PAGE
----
Willow Smith's Age-Appropriate Sass And Attitude

On 'The Record'

Melissa Block talks with Jay Smooth, host of the radio show "Underground Railroad," about a new pop single by 9-year-old Willow Smith. Willow is the daughter of superstar parents Will and Jada Pinkett Smith. The song, "Whip My Hair," is an ode to self-empowerment. Is Willow too young to have entered into the pop machine? Or is she a talented little girl who happens to have the financial backing to make her musical dreams come true?

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(Soundbite of song, "Whip My Hair")

Ms. WILLOW SMITH (Singer): (Singing) I whip my hair back and forth. I whip my hair back and forth. I whip my hair back and forth. I whip my hair back and forth.

BLOCK: That singer whipping her hair back and forth is an Internet sensation. Her video viewed millions of times in the last month. She is Hollywood royalty, the daughter of Will and Jada Pinkett Smith.

(Soundbite of song, "Whip My Hair")

Ms. SMITH: (Singing) And we ain't doing nothing wrong. So don't tell me nothing. I'm just trying to have fun. So keep the party jumping. So what's up? Yeah.

BLOCK: Willow Smith is just 9 years old, and none other than mega-producer and rapper Jay-Z has signed her to a recording contract. Nine years old, way too young, or a great tribute to kid power? It's become a hot topic online. And we have asked Jay Smooth to weigh in. He hosts the hip-hop radio show "Underground Railroad" on Pacific Station WBAI in New York, and he hosts the online video blog the "Ill Doctrine."

Welcome, Jay.

Mr. JAY SMOOTH (Host, "Underground Railroad" and "Ill Doctrine"): Hello. Good to be here.

BLOCK: Let's describe what's going on in this video a bit. Willow Smith has long hair. The ends have been dipped in paint. And she is doing what she says. She's whipping her hair around and splashing the room. There's a lot of dancing.

Mr. SMOOTH: Yeah. I mean, there's various ways you could take it. She seems to be spreading her sass and attitude throughout the classroom that she's in and making all the other kids in the classroom and the walls of the classroom change colors. And I think there are a few different things that have made it really strike a chord with people.

I mean, there's that genetic tendency towards irresistible cuteness that the Smith family just seems to have. And I think having someone of that age group doing something that's not sexualized and has that sass and attitude without being sexualized so that it's age-appropriate has reached a middle ground where parents, especially, are happy to have something that doesn't give them a migraine but is also appropriate for their kids.

And I think it struck a chord, especially, for the black community and people of color because it seems to celebrate having hair that doesn't fit the usual Eurocentric beauty standards. And it tells kids, especially young black girls, that whatever kind of hair you have, you can be proud to whip it around.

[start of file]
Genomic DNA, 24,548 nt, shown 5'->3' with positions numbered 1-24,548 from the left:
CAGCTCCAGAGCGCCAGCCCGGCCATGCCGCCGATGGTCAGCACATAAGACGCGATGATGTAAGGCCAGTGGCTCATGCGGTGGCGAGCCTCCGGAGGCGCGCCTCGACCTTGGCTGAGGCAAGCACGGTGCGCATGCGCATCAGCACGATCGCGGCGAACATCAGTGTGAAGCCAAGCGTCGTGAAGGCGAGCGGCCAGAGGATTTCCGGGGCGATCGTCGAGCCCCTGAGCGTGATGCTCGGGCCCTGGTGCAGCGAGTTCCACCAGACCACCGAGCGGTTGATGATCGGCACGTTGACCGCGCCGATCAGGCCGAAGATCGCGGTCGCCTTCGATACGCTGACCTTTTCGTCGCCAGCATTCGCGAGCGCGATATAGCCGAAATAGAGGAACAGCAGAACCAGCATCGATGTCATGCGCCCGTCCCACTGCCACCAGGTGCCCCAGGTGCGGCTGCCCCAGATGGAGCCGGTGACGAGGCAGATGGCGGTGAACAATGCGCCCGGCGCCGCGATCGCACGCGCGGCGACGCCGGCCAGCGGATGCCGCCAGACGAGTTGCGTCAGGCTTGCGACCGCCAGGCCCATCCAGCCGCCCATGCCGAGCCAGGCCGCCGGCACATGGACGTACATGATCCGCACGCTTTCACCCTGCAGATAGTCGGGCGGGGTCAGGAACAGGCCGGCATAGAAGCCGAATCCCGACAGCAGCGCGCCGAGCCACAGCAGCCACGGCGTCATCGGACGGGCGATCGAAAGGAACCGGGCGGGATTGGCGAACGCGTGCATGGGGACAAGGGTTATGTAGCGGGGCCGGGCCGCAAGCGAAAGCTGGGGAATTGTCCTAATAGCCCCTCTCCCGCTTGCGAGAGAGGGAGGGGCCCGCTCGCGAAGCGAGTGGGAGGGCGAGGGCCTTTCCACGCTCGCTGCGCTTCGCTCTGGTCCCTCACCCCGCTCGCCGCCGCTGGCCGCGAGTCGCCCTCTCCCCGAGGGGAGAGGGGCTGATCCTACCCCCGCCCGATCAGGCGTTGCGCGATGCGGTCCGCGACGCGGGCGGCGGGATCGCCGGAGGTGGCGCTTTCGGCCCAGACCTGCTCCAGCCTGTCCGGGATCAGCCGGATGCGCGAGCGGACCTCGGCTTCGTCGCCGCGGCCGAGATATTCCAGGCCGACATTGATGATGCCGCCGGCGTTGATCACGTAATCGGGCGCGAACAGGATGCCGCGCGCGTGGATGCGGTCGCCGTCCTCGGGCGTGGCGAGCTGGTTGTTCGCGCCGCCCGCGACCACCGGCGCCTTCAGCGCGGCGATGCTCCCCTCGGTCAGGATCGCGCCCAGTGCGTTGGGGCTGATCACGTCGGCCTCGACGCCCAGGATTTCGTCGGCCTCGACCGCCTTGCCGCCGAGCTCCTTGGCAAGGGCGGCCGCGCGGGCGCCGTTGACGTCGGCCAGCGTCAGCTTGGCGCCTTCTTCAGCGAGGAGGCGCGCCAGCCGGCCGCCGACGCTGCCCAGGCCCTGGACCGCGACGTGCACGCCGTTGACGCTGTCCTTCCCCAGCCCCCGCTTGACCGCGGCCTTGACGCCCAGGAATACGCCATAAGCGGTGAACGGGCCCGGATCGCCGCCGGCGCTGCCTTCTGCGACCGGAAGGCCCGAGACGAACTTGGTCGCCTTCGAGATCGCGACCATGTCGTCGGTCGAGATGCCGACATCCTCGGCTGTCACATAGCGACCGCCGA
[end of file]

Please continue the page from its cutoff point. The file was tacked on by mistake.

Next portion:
BLOCK: And Willow Smith here, she's not like, you know, the 7-year-olds in hot pants who are doing the "Single Ladies" dance that got so controversial, but she doesn't look like a 9-year-old to me. She's got, you know, sort of piercing, jewelry kind of stuff going on her mouth and on her eyelid, fake eyelashes.

Mr. SMOOTH: It is a very stylized presentation, and the style of music she's doing. You know, it has a lot of attitude and sort of a precociousness to it. Some people are put off by just how strongly stylized and processed everything is. You know, it feels like we're turning this young girl into another interchangeable pop music product that's not that different from Rihanna or Beyonce. There are some misgivings about putting such a young girl into the same media cycle that we put all of these seemingly interchangeable pop stars into.

BLOCK: And here's what the producer Jay-Z says - he says about her: When you have that sort of talent, there is no such thing as too young. What do you think?

Mr. SMOOTH: I mean, I don't feel inclined to second-guess Will and Jada's judgment. I mean, they certainly seem like very together people and, certainly, there's no need for Willow to be a breadwinner. So if it's not working out, you know, there's certainly a safety net...

(Soundbite of laughter)

Mr. SMOOTH: ...that she could get back out anytime.

(Soundbite of song, "Whip My Hair")

Ms. SMITH: (Singing) Don't let haters keep me off my grind. Keep my head up. I know I'll be fine. Keep fighting until I get there. When I'm down and I feel like giving up...

BLOCK: Does this sound to you like a 9-year-old singing, or do you figure that there's some autotuning slight of hand going on here?

Mr. SMOOTH: The actual song is so heavily processed and produced that it's hard to tell whether she can sing or not. And the video is so heavily edited. You can't tell for sure how well she can dance. I think she probably is very talented, but they've put her into such a processed pop vehicle that it makes talent irrelevant as much of today's pop commodities do.

BLOCK: Well, Jay Smooth, good to talk to you. Thanks very much.

Mr. SMOOTH: All right. Thank you.

BLOCK: Jay Smooth hosts the hip-hop radio show "Underground Railroad" on WBAI in New York and hosts the online video blog the "Ill Doctrine."

(Soundbite of song, "Whip My Hair")

Ms. SMITH: (Singing) I whip my hair back and forth. I whip my hair back and forth. I whip my hair back and forth. I whip my hair back and forth. I whip my hair back and forth. I whip my hair back and forth. I whip my hair back and forth. I whip my hair back and forth. I whip my hair back and forth.

ROBERT SIEGEL, host:

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